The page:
Harold Washington Library Free Author Lecture Series.
Where: Harold Washington Library Center, 400 S. State Street,
Most events are in the Cindy Pritzker Auditorium, Lower Level. Schedule subject to change or cancellation. Always call to confirm or check the CPL website. Seating is available first come, first served.
Author Conversation: Mikki Kendall Wednesday, February 5, 2020 6:00PM – 7:30PM Doors to the Reception Hall open at 5 p.m., and seating is first come, first served.
Hear an intimate conversation with Jamie Nesbit Golden and author of Amazons, Abolitionists, and Activists, Mikki Kendall. Kendall’s forthcoming collection of essays, Hood Feminism: Notes From The Women That A Movement Forgot, will be published by Penguin Random House in February. Amazons, Abolitionist, and Activists: A Graphic History of Women’s Fight for Their Rights was her first full-length book.
Author David Wallace-Wells: The Uninhabitable Earth Monday, February 10, 2020 6:00PM – 7:30PM Doors to the Auditorium open at 5 p.m., and seating is first come, first served.
Climate expert David Wallace-Wells discusses his book, The Uninhabitable Earth that reveals the dramatically different near-future lives that humans will lead due to the global impacts of the climate crisis. David will be interviewed by Tony Briscoe an environmental reporter with The Chicago Tribune.
Recovering the Lost South Side: Authors Lee Bey and Don Hayner in Conversation Tuesday, February 18, 2020 6:00PM – 8:00PM Doors to the Cindy Pritzker Auditorium open at 5:30 p.m., and seating is first come, first served.
Chicago authors Lee Bey and Don Hayner present their recent books highlighting the overlooked architecture and history of Chicago’s South Side. Lee Bey is the author of Southern Exposure: The Overlooked Architecture of Chicago’s South Side, the first book devoted to the South Side’s rich and unfairly ignored architectural heritage.
Don Hayner is the author of Binga: The Rise and Fall of Chicago’s First Black Banker, the definitive full-length biography of Jesse Binga. He rose to wealth and influence as a realtor, and in 1908 he founded the Binga Bank, the first black-owned bank in Chicago.
In their discussion, Bey and Hayner highlight the historical relationship between the decades of disinvestment in the architecture of the South Side and the tragic collapse of Binga’s career.
Season Finale: Elizabeth Kolbert, author of The Sixth Extinction Wednesday, February 19, 2020 6:00PM – 7:30PM Doors to the Auditorium open at 5:00 p.m., and seating is first come, first served.
Elizabeth Kolbert discusses her book, Field Notes From A Catastrophe. Elizabeth Kolbert traveled from Alaska to Greenland, and visited top scientists, to get to the heart of the debate over global warming. The book brings the environment into the consciousness of the American people and asks what, if anything, can be done, and how we can save our planet.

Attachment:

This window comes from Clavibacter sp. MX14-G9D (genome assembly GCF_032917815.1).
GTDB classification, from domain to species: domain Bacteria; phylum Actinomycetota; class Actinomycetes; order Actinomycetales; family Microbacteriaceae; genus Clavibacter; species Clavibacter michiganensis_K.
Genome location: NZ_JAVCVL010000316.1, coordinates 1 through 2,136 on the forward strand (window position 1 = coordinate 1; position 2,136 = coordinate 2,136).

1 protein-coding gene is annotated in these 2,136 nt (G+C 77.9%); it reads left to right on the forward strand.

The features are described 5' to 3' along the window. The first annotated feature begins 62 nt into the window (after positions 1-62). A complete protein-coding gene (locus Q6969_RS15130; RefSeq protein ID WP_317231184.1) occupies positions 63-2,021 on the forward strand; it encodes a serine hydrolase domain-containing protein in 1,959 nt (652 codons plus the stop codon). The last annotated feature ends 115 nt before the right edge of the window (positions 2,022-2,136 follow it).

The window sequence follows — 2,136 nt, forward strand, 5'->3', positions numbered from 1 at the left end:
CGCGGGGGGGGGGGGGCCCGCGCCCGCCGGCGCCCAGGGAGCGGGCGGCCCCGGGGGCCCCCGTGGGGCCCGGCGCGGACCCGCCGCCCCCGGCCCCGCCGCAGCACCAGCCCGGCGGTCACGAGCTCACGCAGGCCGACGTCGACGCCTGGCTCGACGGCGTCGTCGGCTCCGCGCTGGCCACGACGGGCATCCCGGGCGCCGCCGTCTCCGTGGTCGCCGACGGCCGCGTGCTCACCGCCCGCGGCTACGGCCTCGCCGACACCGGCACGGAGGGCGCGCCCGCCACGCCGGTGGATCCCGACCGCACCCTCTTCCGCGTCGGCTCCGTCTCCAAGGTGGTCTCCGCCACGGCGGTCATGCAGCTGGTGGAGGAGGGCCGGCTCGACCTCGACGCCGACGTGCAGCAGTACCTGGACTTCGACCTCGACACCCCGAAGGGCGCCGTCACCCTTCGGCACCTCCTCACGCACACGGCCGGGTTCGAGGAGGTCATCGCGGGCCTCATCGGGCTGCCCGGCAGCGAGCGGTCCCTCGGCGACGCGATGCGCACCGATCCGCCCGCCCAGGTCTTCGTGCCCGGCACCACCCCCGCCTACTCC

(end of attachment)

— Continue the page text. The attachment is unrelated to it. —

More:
About the Chicago Public Library
1871: After the Chicago Fire, Thomas Hughes, a prominent member of British Parliament and children’s author supports a plan to donate more than 8,000 books to Chicago.
Chicago citizens petition for a free public library. Previous libraries were private membership-only organizations. The Children’s Library at Harold Washington Library Center is named after Thomas Hughes
1872: The Illinois Library Act of 1872, authorized cities to establish tax-supported libraries throughout the state. In April, the City Council passed an ordinance proclaiming the establishment of Chicago Public Library.
1873: The Chicago Public Library opens at the southeast corner of LaSalle and Adams streets in a circular water tank that survived the fire. The library moved several times during its first 24 years, including an 11-years on the fourth floor of City Hall.
1874: A delivery station system of outposts served Chicago’s neighborhoods mostly in stores. Patrons could call for a book, which was delivered by horse-drawn carriage to the outpost nearest their home.
By the early 1900s deposit stations accounted for two-thirds of the circulation of the Chicago Public Library.
1897: October 11, the Central Library, on Michigan Avenue between Washington and Randolph streets, opens in what is now the Chicago Cultural Center. The building cost about $2 million, was designed by Shepley, Rutan & Coolidge.
The building was designed to be practically incombustible. Preston Bradley Hall, contains a dome and hanging lamps by Tiffany Glass.
1904: Isabella N. Blackstone donates funds to construct the first branch library, located in the Hyde Park and Kenwood neighborhoods. The library was modeled after the famous Erechtheion on the Acropolis in Athens, Greece.
1916: Chief Librarian Henry E. Legler presented a library plan calling for an network of neighborhood library locations to bring library service within the walking distance for every person in Chicago.
The plan called for several regional libraries with more comprehensive collections. The first regional library, the Henry E. Legler Regional Library, opened in 1920 in West Garfield Park.
1918: Carl B. Roden, who began work as a library page in 1886, was appointed chief librarian. Over 32 years (1918-1950) he increased staff, holdings, circulation and total expenditures exponentially.
The Carl B. Roden Branch in the Norwood Park neighborhood, where he resided, is named in his honor.
1960s: CPL added a significant number of neighborhood branch libraries, via new construction or leasing storefronts or reading rooms. By 1985, there were 76 branches.
1991: The new main library the Harold Washington Library Center opened October 7.
1995: Chicago Public Library established its website.
1996: A three-year, $65 million capital improvement plan begins building or renovating 52 neighborhood libraries.
2000: $44 million in neighborhood library construction begins.